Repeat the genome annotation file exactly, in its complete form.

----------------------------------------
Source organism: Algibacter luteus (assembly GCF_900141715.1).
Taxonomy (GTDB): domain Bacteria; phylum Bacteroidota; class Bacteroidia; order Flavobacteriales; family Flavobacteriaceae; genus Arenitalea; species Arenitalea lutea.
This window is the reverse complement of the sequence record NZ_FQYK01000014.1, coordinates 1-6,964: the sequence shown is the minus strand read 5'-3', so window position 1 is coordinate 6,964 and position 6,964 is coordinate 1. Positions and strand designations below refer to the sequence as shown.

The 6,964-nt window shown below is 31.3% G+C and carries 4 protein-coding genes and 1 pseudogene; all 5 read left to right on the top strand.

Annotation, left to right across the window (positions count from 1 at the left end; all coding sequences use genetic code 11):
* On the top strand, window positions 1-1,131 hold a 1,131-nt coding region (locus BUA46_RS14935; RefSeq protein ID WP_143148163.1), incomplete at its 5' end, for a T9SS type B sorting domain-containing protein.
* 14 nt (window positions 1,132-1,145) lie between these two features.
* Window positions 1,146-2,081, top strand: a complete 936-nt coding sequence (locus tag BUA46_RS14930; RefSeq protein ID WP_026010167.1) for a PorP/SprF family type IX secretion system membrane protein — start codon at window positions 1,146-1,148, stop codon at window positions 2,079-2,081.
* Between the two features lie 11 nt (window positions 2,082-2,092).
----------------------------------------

Source organism: Algibacter luteus (assembly GCF_900141715.1).
Taxonomy (GTDB): domain Bacteria; phylum Bacteroidota; class Bacteroidia; order Flavobacteriales; family Flavobacteriaceae; genus Arenitalea; species Arenitalea lutea.
This window is the reverse complement of the sequence record NZ_FQYK01000014.1, coordinates 1-6,964: the sequence shown is the minus strand read 5'-3', so window position 1 is coordinate 6,964 and position 6,964 is coordinate 1. Positions and strand designations below refer to the sequence as shown.

The 6,964-nt window shown below is 31.3% G+C and carries 4 protein-coding genes and 1 pseudogene; all 5 read left to right on the top strand.

Annotation, left to right across the window (positions count from 1 at the left end; all coding sequences use genetic code 11):
* On the top strand, window positions 1-1,131 hold a 1,131-nt coding region (locus BUA46_RS14935; RefSeq protein ID WP_143148163.1), incomplete at its 5' end, for a T9SS type B sorting domain-containing protein.
* 14 nt (window positions 1,132-1,145) lie between these two features.
* Window positions 1,146-2,081, top strand: a complete 936-nt coding sequence (locus tag BUA46_RS14930; RefSeq protein ID WP_026010167.1) for a PorP/SprF family type IX secretion system membrane protein — start codon at window positions 1,146-1,148, stop codon at window positions 2,079-2,081.
* Between the two features lie 11 nt (window positions 2,082-2,092).